Zero waste shops, where you can buy all your groceries under one roof minus the packaging, are still few and far between (Gram is still the only one in Sweden!). So, how can you cut down food packaging without one? Here are a few tips for reducing packaging wherever you buy your food.
Carry small cloth bags
If you’re in the supermarket, market or bakery you can skip disposable bags and use reusable cotton bags for fruit & vegetables and fresh bread. Some supermarkets even sell nuts and muesli loose, so just fill a cloth bag instead of a plastic one.
Look around you
Once you start looking for package-free options they seem to appear everywhere, and often in unexpected places. Many Asian and whole-food/organic shops sell products like rice, lentils and nuts loose, even tofu. Buy tea loose from speciality tea shops and ask your local coffee shop if you can buy beans directly from them in your own container. If the produce is sold by weight, you’ll need to fill a container that weighs very little like a cloth bag, as most places won’t be able to “tare” your container.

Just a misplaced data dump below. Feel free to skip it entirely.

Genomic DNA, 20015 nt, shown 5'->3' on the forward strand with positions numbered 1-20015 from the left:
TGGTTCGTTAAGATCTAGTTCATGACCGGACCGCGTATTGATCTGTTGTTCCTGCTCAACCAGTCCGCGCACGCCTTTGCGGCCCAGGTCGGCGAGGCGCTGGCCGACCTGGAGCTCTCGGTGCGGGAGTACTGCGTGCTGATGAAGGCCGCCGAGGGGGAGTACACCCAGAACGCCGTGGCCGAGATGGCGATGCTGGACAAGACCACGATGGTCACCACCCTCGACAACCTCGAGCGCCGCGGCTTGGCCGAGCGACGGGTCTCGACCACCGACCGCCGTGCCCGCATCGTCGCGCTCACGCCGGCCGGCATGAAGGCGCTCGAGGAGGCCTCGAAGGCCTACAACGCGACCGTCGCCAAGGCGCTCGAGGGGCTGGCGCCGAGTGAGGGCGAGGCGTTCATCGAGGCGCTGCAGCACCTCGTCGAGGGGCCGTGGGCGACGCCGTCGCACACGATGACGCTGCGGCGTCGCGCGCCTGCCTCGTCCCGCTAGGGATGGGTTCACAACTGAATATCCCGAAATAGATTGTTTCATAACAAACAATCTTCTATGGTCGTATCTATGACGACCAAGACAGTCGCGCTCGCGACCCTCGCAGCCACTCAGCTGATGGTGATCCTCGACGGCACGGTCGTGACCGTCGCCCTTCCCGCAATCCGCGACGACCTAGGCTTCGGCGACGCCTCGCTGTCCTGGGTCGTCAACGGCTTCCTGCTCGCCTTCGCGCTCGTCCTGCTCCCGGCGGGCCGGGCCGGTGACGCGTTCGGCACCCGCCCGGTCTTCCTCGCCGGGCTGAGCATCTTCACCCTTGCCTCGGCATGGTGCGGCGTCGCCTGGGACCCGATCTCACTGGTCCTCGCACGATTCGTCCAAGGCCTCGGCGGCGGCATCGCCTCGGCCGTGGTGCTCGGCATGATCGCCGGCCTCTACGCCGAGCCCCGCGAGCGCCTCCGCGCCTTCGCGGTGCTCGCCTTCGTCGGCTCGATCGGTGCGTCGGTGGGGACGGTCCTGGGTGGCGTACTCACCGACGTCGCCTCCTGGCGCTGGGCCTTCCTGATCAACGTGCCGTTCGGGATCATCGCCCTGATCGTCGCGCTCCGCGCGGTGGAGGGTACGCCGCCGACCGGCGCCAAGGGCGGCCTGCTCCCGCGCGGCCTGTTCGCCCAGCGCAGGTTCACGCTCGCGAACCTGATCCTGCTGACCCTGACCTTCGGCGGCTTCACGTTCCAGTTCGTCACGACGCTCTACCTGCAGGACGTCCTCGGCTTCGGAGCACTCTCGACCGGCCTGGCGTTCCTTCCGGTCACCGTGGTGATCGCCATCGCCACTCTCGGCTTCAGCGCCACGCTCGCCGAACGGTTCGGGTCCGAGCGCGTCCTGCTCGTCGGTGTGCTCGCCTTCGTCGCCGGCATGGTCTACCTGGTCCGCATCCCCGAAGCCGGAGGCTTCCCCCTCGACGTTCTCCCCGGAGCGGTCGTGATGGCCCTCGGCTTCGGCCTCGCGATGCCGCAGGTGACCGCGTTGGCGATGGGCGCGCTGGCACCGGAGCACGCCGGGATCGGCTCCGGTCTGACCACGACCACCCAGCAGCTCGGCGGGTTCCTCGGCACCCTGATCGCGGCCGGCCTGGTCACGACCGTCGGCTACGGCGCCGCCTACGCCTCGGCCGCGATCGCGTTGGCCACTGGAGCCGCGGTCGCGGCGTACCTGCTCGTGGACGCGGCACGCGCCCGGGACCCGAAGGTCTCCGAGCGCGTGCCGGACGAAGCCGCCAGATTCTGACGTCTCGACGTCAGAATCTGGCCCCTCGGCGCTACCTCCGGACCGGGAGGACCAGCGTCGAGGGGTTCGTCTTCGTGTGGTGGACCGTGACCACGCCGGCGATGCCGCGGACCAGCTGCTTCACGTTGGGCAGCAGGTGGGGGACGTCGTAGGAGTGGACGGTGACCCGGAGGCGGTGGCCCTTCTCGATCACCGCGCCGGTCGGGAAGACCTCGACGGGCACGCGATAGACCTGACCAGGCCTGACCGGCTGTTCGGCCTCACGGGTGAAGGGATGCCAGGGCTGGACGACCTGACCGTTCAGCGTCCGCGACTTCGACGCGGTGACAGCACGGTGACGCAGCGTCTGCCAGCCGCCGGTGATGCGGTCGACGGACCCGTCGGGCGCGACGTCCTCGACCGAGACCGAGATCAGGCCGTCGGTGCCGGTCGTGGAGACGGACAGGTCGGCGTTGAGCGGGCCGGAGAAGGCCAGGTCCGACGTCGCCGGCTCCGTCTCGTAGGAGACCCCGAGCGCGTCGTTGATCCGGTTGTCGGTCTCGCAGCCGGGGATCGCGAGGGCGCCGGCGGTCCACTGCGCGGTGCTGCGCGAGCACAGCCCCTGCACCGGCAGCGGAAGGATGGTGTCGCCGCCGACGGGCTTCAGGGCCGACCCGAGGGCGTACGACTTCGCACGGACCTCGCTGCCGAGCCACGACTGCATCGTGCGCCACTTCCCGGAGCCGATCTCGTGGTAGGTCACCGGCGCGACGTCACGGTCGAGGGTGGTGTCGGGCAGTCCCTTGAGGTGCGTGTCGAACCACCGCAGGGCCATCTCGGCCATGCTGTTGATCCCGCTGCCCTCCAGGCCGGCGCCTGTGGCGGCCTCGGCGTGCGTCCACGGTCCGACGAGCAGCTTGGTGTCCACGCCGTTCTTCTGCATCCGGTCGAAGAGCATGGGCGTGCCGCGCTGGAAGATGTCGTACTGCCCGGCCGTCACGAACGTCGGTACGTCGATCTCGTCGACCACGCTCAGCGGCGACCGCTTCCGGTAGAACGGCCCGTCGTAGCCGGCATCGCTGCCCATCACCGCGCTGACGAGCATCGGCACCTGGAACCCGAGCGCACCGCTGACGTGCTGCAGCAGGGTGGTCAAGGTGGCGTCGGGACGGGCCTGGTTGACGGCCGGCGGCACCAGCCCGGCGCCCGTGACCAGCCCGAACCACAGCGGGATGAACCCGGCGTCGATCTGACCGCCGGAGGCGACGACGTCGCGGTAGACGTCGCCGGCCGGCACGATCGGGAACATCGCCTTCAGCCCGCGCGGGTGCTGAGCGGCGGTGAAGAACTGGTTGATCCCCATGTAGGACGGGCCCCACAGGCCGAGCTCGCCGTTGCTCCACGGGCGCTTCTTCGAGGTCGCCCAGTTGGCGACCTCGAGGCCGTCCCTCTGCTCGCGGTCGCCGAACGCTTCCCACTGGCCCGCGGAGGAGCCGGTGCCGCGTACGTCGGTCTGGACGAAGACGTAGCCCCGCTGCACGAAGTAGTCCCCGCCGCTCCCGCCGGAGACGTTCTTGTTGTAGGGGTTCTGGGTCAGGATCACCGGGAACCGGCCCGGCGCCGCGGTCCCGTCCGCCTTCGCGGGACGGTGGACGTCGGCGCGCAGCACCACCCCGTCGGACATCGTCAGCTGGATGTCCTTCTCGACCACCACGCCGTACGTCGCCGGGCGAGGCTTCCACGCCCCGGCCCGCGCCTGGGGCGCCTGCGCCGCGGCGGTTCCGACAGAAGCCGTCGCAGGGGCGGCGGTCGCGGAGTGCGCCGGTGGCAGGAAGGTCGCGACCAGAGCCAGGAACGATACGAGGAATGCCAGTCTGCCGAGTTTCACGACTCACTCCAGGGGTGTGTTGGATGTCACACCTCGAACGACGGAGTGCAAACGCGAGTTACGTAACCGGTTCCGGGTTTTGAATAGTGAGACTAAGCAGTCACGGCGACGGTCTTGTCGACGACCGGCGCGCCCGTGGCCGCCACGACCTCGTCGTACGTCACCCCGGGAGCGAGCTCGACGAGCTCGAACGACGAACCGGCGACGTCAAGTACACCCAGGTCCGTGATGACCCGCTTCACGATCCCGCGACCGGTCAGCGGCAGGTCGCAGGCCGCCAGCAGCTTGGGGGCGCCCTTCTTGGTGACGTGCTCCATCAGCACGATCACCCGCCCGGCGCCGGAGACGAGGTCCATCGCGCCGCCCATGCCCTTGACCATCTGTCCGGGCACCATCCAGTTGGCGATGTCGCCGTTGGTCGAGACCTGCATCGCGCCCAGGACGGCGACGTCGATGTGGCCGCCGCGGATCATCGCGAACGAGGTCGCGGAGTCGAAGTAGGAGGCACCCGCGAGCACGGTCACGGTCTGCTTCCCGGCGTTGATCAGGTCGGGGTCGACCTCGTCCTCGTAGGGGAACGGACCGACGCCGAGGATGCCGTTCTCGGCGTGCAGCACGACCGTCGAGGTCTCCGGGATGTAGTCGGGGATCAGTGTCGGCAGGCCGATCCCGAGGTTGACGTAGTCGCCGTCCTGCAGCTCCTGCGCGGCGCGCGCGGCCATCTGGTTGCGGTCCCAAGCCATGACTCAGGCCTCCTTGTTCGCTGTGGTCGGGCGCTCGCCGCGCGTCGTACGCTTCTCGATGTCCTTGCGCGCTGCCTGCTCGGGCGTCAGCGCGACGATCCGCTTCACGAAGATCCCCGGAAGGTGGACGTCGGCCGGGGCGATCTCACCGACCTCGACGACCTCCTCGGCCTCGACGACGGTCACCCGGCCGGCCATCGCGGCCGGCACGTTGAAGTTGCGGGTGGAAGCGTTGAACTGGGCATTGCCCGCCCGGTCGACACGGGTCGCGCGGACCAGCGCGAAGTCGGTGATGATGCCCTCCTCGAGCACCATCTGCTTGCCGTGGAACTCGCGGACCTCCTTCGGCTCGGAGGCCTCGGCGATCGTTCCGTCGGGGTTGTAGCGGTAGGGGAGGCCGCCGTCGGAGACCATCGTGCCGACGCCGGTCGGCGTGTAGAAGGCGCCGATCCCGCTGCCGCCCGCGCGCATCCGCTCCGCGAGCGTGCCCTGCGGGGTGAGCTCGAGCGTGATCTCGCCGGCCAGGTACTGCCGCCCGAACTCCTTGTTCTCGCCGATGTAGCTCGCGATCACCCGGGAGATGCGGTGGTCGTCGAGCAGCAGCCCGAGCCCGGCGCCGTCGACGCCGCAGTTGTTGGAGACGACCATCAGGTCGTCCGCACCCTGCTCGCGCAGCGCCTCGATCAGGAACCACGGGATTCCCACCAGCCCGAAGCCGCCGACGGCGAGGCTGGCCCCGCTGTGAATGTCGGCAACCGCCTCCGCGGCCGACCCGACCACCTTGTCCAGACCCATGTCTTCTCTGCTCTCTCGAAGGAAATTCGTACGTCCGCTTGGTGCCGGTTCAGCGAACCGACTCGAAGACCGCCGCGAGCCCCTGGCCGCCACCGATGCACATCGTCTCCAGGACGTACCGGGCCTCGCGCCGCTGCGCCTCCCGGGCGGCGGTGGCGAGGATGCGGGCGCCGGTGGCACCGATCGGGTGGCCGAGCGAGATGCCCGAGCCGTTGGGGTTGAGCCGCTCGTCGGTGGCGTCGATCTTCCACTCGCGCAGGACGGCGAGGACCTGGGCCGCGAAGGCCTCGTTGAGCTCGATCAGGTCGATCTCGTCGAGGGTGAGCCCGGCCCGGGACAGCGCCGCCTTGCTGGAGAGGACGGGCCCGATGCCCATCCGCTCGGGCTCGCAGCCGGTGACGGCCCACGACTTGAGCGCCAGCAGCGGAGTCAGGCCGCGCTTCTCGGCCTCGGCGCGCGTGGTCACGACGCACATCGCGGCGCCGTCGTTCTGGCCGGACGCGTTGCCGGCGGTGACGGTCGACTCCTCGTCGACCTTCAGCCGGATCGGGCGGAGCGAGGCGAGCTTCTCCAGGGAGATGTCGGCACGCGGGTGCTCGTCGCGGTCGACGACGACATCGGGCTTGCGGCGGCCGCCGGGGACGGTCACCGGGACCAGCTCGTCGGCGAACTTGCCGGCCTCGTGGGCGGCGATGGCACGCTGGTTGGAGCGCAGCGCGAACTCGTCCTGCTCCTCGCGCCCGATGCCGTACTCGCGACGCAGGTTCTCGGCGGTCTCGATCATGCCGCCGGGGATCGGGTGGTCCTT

Image: Made Sustained
Be daring at the deli
For meat, fish and cheese head to the deli counter with glass containers or lunch box type containers. Ask them to weigh the product first and then put it directly into your box rather than wrapping in plastic.
Choose the best packaging
Sometimes packaging is hard to avoid, so what’s the best choice? There seems to be an endless debate about the most sustainable packaging. Raw material, recyclability, local recycling infrastructure, transport, product safety, etc. are all factors. One rule of thumb is to choose materials that are endlessly recyclable like paper, metal and glass, and avoid plastic that’s made of fossil fuels and that can’t be recycled into a like-for-like object endlessly. Also look for products that are produced locally to reduce transport emissions.
Do it with an air of confidence
Shopping like this can feel a little intimidating when you start. But if you do it like it’s the most normal thing in the world (which it should be!) you usually won’t have a problem. In fact, you will often get really positive and intrigued responses from the people serving you and queuing behind you. And who knows, you might even encourage some of them to start shopping zero waste themselves.